Posted on March 22nd, 2010 by
Mutations in the gene could lead to a 'significantly higher risk' of lung cancer among those who have not smoked cigarettes. The research, published in The Lancet Oncology, suggests that targeting the gene could lead to new treatments for the disease, and also identify high risk patients early…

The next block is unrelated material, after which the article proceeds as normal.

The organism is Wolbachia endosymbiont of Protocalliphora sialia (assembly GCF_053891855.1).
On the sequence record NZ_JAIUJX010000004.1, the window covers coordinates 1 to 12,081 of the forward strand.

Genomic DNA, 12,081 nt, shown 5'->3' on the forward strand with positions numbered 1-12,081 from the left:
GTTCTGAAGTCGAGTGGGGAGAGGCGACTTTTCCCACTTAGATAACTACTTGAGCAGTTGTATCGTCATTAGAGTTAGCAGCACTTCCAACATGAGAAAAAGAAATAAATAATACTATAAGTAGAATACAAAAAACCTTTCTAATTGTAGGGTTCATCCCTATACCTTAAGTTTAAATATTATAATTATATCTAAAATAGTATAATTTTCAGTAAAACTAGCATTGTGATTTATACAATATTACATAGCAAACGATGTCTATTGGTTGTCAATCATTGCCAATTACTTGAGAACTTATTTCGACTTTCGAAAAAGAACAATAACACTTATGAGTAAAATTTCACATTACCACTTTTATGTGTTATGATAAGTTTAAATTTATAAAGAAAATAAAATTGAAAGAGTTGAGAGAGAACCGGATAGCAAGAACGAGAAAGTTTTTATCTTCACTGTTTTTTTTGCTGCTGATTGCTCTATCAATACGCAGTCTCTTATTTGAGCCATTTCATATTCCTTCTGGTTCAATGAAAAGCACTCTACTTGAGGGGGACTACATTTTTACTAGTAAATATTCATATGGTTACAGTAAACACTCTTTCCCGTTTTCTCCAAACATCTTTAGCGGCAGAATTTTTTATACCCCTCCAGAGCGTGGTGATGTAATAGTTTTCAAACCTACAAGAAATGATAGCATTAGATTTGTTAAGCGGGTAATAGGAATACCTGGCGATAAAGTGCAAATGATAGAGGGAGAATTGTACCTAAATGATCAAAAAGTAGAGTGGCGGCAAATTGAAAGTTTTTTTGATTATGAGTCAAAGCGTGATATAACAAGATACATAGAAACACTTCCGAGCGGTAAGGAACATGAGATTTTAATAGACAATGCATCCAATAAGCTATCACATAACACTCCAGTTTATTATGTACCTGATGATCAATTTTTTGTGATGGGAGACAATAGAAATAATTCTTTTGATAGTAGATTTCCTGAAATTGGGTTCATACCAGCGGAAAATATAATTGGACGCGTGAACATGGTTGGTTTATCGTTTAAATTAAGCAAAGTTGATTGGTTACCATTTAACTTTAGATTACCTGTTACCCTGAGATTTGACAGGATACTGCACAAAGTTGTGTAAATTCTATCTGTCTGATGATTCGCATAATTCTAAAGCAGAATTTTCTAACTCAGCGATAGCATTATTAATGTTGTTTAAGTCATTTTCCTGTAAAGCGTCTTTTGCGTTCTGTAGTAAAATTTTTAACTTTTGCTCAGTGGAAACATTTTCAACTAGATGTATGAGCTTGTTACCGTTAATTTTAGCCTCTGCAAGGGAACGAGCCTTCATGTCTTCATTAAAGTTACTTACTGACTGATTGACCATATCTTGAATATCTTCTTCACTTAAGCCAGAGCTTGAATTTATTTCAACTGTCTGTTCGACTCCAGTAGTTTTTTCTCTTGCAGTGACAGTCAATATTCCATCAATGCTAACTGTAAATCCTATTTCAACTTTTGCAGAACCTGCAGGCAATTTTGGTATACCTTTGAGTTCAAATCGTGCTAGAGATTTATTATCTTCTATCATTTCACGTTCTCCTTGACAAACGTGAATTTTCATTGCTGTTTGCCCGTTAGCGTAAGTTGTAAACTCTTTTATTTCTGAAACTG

Ping Yang, from the Mayo Clinic College of Medicine, Rochester, USA, led an international team which examined DNA samples from 754 people who had never smoked.
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